By Laura Palotie
This weekend, friends and members of Finland Center will have the opportunity to gather over a Sunday brunch while peering into the mind of one of Finland’s most revered painters. Author, art historian and museum guide Sue Cedercreutz- Suhonen will give a free lecture on artist Helene Schjerfbeck’s modernist style and the mysteries behind some of her subjects.
Earlier this week, Cedercreutz-Suhonen was kind enough to answer some of my questions about her fascination with Schjerfbeck, her work as a guide, and her collaboration with actress and playwright Meri Pakarinen.
You’ve worked as Head Guide at Helsinki-based art museum Villa Gyllenberg since 1996. What does your work usually entail?
“I work part-time at the museum, which means that I’m regularly there on Wednesdays and Sundays when we are open to the public, as well as on days when we open the museum for special groups. I also introduce the art of Villa Gyllenberg by giving lectures and tours at special events organized by the Signe and Ane Gyllenberg Foundation, the owner of the museum. Naturally, I also take care of paperwork regarding the administration of Villa Gyllenberg. It’s my responsibility to supervise that visitors are satisfied with their visit and that they get the information we need. I feel more or less like a hostess to our visitors, and the most rewarding aspect of my job is discussing art with them.”
What initially inspired you to research Helene Schjerfbeck and her work?
“I have loved Helene Schjerfbeck´s works since I was a teenager. Villa Gyllenberg also has the biggest private collection of Schjerfbeck´s paintings.
In 2002 I met Lea Bergström, Curator of the Hyvinkää Art Museum, who had done some research on the people who modeled for Helene Schjerfbeck in Hyvinkää. We became acquainted, and the idea was born that I should try to find the models behind the paintings. We have 31 paintings by Schjerfbeck at Villa Gyllenberg and most of them are “faces.”
Our research “Helene Schjerfbeck – Models” was published as a book in 2003 in Finnish, Swedish and English. We were very happy when it was chosen as the most beautiful book of the year [by The Finnish Book Arts Committee].”
In researching Schjerbeck, what were some of the most surprising discoveries that you made?
“It was thrilling to work as a kind of detective, to follow the clues Helene Schjerfbeck had left behind. It was thrilling when you could identify one of her models, and in the end find their relatives who could supply photos and information about the model. These people were all very kind and co-operative when we met. Some even became my friends.
For Helene Schjerfbeck, it was important that the model inspired her. The personality of her models was more important than their beauty. In her paintings, an ordinary working girl could become an aristocrat.”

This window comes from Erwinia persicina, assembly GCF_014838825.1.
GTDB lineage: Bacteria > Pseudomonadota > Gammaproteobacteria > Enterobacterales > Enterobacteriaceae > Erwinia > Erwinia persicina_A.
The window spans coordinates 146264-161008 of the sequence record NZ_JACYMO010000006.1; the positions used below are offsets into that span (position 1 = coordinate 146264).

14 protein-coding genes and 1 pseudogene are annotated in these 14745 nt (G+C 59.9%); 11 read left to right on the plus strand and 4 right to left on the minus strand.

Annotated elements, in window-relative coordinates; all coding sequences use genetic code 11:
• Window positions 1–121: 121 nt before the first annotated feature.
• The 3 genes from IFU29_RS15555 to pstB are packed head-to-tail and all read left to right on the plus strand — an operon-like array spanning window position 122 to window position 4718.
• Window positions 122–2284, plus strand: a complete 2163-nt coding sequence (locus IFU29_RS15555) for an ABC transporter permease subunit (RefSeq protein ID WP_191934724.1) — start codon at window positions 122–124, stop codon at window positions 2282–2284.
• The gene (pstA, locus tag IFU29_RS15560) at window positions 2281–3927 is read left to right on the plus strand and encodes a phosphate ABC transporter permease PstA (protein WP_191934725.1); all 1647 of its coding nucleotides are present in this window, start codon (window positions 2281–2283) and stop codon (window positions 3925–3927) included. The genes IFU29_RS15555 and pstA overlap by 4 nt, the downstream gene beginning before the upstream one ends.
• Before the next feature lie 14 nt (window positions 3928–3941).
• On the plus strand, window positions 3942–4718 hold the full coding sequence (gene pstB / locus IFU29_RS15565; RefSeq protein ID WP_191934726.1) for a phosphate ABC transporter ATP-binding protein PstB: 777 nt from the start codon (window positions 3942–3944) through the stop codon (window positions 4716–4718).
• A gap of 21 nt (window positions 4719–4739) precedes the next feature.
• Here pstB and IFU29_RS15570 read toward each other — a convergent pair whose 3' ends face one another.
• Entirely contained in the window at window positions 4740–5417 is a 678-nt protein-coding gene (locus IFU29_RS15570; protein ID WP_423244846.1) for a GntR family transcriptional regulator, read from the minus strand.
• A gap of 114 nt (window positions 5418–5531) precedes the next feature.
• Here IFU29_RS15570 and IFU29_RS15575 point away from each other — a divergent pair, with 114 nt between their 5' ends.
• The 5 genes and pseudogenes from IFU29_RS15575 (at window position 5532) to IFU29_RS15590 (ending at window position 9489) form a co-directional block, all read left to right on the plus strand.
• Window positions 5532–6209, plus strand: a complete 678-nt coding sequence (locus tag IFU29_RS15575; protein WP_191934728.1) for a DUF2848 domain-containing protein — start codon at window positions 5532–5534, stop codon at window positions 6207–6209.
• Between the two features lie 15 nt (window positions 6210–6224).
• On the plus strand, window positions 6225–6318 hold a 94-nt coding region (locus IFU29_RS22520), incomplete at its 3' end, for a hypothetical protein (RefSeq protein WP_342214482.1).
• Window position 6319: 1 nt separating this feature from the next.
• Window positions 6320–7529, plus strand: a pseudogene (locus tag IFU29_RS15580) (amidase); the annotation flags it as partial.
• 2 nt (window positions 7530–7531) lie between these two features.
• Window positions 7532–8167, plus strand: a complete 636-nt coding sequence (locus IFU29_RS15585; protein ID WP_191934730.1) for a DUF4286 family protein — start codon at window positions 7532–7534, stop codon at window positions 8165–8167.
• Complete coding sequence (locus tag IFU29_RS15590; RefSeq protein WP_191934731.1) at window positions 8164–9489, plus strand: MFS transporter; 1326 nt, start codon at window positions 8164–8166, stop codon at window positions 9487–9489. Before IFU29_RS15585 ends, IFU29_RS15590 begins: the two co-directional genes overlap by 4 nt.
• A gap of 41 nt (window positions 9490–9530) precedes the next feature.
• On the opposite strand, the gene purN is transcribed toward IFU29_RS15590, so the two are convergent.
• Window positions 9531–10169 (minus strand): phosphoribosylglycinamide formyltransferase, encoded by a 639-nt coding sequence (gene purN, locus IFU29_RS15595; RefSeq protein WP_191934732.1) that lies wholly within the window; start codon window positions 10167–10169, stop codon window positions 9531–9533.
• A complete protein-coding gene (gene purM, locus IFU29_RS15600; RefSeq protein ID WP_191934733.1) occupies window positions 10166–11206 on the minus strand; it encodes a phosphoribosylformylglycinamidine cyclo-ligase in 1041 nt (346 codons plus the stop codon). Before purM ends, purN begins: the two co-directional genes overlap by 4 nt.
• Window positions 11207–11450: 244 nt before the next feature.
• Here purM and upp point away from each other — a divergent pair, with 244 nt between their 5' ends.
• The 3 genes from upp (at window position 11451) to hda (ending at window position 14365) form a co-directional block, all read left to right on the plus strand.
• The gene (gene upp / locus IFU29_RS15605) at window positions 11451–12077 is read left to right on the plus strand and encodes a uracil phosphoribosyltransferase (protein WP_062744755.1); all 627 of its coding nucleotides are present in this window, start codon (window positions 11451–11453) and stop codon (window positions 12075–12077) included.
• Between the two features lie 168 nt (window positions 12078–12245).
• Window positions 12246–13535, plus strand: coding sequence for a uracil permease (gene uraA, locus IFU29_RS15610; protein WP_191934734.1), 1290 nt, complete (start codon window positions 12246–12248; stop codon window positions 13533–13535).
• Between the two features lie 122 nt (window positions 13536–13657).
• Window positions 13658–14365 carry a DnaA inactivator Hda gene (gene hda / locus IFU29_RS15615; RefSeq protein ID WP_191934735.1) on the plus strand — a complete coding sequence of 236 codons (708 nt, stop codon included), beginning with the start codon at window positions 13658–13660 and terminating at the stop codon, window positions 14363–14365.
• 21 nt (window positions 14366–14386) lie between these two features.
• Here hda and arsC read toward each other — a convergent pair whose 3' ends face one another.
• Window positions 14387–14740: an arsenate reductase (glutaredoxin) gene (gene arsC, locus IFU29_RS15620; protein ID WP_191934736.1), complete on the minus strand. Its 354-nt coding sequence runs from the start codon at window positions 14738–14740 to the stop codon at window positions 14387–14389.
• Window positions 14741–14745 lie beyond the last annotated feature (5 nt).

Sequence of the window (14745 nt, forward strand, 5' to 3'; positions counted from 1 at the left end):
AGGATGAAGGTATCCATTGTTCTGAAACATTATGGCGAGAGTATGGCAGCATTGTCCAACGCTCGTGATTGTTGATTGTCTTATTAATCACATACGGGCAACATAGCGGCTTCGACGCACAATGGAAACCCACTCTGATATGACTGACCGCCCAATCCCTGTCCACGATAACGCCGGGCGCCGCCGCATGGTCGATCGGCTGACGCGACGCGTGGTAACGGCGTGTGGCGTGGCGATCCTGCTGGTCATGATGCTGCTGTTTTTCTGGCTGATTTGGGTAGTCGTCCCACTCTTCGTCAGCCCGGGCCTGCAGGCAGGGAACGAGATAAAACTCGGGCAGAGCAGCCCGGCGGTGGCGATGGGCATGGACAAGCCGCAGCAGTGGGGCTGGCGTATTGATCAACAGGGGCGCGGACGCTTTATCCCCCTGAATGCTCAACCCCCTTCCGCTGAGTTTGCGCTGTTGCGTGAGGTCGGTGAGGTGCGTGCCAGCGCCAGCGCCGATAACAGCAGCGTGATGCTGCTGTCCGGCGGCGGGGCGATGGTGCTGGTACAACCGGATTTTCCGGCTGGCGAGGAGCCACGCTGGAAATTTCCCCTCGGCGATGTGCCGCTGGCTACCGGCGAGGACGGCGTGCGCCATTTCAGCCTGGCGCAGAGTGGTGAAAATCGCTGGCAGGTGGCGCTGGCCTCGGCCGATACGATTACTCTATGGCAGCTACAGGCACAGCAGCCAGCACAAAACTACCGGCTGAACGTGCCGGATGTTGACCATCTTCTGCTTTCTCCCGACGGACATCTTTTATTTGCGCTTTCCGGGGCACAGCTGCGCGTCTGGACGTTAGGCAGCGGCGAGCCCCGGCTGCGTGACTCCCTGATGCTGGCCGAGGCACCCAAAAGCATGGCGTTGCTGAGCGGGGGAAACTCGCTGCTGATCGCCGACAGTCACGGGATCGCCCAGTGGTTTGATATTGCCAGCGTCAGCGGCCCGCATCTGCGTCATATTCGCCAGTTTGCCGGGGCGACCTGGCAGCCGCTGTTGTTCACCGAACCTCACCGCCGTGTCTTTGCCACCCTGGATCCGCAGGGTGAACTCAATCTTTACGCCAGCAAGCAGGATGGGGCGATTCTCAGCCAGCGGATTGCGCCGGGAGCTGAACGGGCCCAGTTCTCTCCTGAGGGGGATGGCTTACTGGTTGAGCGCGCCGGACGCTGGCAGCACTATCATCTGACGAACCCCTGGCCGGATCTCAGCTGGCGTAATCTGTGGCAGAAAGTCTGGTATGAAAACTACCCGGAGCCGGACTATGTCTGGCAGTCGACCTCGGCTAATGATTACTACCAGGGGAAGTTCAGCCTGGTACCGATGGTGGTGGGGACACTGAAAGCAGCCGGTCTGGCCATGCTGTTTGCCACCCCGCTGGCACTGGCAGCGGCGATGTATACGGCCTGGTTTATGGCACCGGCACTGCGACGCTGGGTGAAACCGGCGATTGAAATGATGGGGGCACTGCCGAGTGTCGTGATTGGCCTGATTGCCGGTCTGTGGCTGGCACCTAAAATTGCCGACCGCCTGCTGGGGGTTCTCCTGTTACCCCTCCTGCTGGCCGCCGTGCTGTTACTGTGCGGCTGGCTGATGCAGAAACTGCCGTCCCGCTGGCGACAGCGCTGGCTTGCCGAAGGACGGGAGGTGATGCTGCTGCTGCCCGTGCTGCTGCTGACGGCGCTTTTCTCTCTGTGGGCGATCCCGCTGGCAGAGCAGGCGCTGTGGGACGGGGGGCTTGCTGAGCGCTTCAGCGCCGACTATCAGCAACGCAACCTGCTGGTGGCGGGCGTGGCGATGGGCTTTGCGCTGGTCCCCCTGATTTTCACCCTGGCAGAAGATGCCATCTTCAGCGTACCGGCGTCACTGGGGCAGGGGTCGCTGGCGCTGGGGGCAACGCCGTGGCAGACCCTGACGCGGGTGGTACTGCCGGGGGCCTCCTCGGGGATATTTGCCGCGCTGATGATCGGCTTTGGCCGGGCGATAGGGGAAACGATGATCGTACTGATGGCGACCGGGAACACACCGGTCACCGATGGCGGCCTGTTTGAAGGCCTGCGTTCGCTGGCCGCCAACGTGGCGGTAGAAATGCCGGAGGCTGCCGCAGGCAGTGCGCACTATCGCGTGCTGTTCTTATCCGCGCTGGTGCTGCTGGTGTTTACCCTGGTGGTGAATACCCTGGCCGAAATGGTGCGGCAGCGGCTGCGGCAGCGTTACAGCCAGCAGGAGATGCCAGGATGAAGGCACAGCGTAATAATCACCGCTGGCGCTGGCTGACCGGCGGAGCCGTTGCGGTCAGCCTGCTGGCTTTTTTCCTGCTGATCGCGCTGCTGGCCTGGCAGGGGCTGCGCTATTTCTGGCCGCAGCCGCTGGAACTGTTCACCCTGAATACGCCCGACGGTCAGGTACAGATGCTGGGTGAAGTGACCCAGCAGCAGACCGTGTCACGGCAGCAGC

What started your collaboration with Finland Center? In other words, what brings you to New York?
“Originally it was Meri Pakarinen, the actress performing a monologue on Helene Schjerfbeck´s life, who contacted me. She has performed twice at Villa Gyllenberg, and thought that the members of the Finland Center Foundation needed some background information about Helene Schjerfbeck in order to fully understand her play [Pakarinen is scheduled to hold a performance of her one-woman show at Salmagundi later this spring]. It just happened that I had already booked a private trip to New York.”
What are some of the main topics that you plan to address at your lecture? What should attendees look forward to?
“I hope that the attendees get a clear picture of Helene Schjerfbeck´s life and art. She began her career as a realist, but over the years she developed and simplified her art and fine-tuned her colors, becoming the first Finnish modernist.”
What about Schjerfbeck might be relatable to American audiences? What aspects of her life and work are universal, in your opinion?
“Did you know that Helene Schjerfbeck was influenced by the American painter James Whistler, and his painting entitled “My Mother?” Schjerfbeck studied abroad for almost ten years, which above all meant Paris, Brittany and St. Ives. Her art is not particularly Finnish, but European. She learnt a lot from the Old Masters, and in creating her own style she was influenced by painters such as Paul Gauguin, Paul Cezanne and Henri Matisse.
Helene Schjerfbeck isn’t completely unknown to Americans. Her paintings were featured in 1992 at the Phillips Collection in Washington D.C., and at the National Academy of Design in New York. Reviews were very positive. After her paintings were shown in 2007 and 2008 in Hamburg, The Hague and Paris, she is now becoming better and better known outside of Finland. Today she ranks as the most expensive Finnish painter of all time.”
What’s next for you? Any new projects you can share with us?
“I’m currently working on a project with our neighboring museum, Didrichsen Museum of Art and Cultur. Together we will showcase around 50 paintings by – guess who? I never get tired of her!”